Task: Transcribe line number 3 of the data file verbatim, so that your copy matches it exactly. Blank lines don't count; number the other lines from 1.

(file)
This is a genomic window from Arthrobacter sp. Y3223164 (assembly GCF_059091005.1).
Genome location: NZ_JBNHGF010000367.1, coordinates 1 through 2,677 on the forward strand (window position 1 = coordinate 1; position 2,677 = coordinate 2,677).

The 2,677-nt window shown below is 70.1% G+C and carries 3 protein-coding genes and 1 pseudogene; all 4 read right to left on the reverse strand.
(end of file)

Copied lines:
The 2,677-nt window shown below is 70.1% G+C and carries 3 protein-coding genes and 1 pseudogene; all 4 read right to left on the reverse strand.